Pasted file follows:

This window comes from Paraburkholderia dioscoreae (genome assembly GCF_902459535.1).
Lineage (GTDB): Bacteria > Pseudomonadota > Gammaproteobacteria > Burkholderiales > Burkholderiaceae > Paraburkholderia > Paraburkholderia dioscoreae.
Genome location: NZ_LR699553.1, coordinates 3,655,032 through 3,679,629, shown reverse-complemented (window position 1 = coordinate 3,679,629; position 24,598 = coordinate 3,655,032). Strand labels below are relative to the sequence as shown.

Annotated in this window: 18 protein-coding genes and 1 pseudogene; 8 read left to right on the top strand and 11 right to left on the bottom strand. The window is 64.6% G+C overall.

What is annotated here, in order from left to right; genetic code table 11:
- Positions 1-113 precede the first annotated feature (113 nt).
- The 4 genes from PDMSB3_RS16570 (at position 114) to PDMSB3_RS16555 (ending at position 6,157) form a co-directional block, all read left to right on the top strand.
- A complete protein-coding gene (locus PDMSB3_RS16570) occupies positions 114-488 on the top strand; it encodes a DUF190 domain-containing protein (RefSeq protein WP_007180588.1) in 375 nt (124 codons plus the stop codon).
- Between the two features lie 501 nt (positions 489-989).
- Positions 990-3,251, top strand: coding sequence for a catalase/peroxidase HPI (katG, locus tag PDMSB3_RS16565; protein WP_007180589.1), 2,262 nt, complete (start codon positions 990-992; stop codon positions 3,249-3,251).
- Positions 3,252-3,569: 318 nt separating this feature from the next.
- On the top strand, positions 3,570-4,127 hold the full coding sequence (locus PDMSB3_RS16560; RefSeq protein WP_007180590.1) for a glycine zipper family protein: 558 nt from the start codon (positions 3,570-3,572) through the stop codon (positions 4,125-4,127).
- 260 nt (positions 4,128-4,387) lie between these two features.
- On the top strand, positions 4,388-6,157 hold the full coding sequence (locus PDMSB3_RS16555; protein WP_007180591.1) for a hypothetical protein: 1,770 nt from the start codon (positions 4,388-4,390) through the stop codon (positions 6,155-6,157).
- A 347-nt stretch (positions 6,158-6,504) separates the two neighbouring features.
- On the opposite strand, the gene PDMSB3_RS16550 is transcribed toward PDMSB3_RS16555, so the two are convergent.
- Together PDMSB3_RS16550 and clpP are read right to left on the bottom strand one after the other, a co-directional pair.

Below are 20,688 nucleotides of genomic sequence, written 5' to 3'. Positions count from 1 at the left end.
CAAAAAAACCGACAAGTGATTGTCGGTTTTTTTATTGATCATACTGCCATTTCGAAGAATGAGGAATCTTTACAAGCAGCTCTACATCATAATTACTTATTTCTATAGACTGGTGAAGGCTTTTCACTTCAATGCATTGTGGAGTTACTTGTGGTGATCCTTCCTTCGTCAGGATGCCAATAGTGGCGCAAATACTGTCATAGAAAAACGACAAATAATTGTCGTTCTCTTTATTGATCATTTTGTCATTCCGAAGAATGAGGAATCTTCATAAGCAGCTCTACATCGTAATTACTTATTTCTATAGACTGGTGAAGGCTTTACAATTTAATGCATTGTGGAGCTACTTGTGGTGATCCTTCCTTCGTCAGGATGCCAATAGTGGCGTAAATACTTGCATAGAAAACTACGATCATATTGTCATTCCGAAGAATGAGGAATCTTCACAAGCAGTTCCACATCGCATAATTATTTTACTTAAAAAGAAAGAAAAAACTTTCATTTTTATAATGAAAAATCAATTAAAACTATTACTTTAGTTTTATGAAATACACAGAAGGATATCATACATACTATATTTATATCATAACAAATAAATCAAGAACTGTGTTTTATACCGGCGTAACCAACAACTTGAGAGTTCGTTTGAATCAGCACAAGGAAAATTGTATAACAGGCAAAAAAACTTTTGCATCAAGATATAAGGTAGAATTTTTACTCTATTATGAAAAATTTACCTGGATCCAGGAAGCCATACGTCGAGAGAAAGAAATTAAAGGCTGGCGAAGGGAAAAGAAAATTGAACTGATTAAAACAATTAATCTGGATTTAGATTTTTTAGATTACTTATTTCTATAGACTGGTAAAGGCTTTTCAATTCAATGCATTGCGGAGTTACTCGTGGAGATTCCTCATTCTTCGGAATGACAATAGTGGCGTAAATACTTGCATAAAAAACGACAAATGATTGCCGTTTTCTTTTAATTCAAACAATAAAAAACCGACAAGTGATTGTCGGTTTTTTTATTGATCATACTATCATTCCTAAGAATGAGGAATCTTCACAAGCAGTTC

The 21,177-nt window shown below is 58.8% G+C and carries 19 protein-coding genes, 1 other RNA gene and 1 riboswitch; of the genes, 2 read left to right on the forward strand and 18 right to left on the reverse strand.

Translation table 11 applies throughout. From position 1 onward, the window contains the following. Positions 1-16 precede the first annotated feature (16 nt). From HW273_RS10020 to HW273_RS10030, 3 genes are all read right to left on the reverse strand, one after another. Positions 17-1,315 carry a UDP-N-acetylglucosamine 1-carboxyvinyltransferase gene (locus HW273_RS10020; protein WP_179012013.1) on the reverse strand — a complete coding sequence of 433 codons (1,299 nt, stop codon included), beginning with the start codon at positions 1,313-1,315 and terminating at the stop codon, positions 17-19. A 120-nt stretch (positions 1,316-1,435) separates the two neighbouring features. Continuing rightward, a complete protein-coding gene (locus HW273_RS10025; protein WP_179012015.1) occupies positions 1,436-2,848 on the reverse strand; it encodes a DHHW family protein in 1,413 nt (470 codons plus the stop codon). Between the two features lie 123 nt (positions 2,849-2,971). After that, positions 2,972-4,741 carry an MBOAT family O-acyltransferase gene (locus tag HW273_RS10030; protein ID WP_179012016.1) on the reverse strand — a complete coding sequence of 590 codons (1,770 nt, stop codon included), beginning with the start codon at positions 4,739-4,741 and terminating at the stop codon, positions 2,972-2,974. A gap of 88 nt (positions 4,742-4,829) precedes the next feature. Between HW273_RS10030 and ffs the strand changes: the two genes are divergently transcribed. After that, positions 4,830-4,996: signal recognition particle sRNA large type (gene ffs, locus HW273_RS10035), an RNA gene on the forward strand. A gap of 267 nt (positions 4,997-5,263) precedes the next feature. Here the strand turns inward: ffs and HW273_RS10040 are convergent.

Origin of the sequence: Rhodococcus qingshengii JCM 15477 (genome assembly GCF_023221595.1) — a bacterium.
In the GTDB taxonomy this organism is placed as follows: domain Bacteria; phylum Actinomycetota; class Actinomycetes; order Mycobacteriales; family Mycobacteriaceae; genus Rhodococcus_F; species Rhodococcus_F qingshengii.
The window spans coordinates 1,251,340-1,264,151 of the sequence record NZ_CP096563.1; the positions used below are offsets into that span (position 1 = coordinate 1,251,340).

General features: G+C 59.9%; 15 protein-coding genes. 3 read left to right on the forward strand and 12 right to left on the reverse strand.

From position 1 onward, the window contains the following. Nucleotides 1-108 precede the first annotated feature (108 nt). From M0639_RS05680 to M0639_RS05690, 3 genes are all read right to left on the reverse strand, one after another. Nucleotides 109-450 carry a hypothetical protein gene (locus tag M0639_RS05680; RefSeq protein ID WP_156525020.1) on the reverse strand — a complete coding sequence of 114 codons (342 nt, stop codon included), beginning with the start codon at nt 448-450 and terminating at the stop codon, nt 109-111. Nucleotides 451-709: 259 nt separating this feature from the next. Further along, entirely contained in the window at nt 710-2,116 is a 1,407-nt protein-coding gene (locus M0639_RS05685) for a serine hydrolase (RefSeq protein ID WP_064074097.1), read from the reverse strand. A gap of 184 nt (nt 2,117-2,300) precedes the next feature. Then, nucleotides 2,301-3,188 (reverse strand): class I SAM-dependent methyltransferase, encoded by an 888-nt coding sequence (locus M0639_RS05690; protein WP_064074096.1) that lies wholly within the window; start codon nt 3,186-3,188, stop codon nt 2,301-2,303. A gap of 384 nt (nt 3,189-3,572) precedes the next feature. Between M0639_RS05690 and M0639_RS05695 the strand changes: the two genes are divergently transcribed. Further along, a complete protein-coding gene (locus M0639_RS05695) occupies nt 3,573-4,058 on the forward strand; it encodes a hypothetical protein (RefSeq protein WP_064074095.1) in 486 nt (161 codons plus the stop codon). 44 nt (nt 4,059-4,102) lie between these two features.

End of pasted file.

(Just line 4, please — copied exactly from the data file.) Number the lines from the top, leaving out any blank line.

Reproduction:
Annotated in this window: 18 protein-coding genes and 1 pseudogene; 8 read left to right on the top strand and 11 right to left on the bottom strand. The window is 64.6% G+C overall.